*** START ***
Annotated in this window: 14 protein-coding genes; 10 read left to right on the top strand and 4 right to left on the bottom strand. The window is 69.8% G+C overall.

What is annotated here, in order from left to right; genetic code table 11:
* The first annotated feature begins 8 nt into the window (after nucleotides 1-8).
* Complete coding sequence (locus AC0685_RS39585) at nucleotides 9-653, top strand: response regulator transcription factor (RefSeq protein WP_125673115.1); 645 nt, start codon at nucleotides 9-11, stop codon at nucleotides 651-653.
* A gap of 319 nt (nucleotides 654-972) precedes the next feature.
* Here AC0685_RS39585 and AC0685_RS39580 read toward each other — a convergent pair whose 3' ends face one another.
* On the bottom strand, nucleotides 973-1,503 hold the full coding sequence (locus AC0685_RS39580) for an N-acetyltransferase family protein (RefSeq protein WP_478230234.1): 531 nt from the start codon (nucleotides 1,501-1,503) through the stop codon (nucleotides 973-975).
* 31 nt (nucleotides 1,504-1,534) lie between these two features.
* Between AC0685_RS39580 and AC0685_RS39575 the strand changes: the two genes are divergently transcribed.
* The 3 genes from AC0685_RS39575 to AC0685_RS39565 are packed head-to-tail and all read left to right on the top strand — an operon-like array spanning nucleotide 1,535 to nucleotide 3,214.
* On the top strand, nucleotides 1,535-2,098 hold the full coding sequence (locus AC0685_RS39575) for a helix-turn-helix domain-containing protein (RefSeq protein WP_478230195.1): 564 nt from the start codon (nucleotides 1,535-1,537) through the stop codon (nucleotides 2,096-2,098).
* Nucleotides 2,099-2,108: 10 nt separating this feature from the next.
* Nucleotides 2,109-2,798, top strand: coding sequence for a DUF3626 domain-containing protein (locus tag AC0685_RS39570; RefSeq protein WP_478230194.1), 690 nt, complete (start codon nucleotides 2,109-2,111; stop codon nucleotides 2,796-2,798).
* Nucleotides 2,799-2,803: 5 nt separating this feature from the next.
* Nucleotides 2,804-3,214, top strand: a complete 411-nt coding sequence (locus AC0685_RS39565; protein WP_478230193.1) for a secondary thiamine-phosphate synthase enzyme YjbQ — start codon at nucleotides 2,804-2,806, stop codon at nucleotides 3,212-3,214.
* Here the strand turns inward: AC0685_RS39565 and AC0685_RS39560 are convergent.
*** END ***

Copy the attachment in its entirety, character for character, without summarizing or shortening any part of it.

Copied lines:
Annotated in this window: 14 protein-coding genes; 10 read left to right on the top strand and 4 right to left on the bottom strand. The window is 69.8% G+C overall.

What is annotated here, in order from left to right; genetic code table 11:
* The first annotated feature begins 8 nt into the window (after nucleotides 1-8).
* Complete coding sequence (locus AC0685_RS39585) at nucleotides 9-653, top strand: response regulator transcription factor (RefSeq protein WP_125673115.1); 645 nt, start codon at nucleotides 9-11, stop codon at nucleotides 651-653.
* A gap of 319 nt (nucleotides 654-972) precedes the next feature.
* Here AC0685_RS39585 and AC0685_RS39580 read toward each other — a convergent pair whose 3' ends face one another.
* On the bottom strand, nucleotides 973-1,503 hold the full coding sequence (locus AC0685_RS39580) for an N-acetyltransferase family protein (RefSeq protein WP_478230234.1): 531 nt from the start codon (nucleotides 1,501-1,503) through the stop codon (nucleotides 973-975).
* 31 nt (nucleotides 1,504-1,534) lie between these two features.
* Between AC0685_RS39580 and AC0685_RS39575 the strand changes: the two genes are divergently transcribed.
* The 3 genes from AC0685_RS39575 to AC0685_RS39565 are packed head-to-tail and all read left to right on the top strand — an operon-like array spanning nucleotide 1,535 to nucleotide 3,214.
* On the top strand, nucleotides 1,535-2,098 hold the full coding sequence (locus AC0685_RS39575) for a helix-turn-helix domain-containing protein (RefSeq protein WP_478230195.1): 564 nt from the start codon (nucleotides 1,535-1,537) through the stop codon (nucleotides 2,096-2,098).
* Nucleotides 2,099-2,108: 10 nt separating this feature from the next.
* Nucleotides 2,109-2,798, top strand: coding sequence for a DUF3626 domain-containing protein (locus tag AC0685_RS39570; RefSeq protein WP_478230194.1), 690 nt, complete (start codon nucleotides 2,109-2,111; stop codon nucleotides 2,796-2,798).
* Nucleotides 2,799-2,803: 5 nt separating this feature from the next.
* Nucleotides 2,804-3,214, top strand: a complete 411-nt coding sequence (locus AC0685_RS39565; protein WP_478230193.1) for a secondary thiamine-phosphate synthase enzyme YjbQ — start codon at nucleotides 2,804-2,806, stop codon at nucleotides 3,212-3,214.
* Here the strand turns inward: AC0685_RS39565 and AC0685_RS39560 are convergent.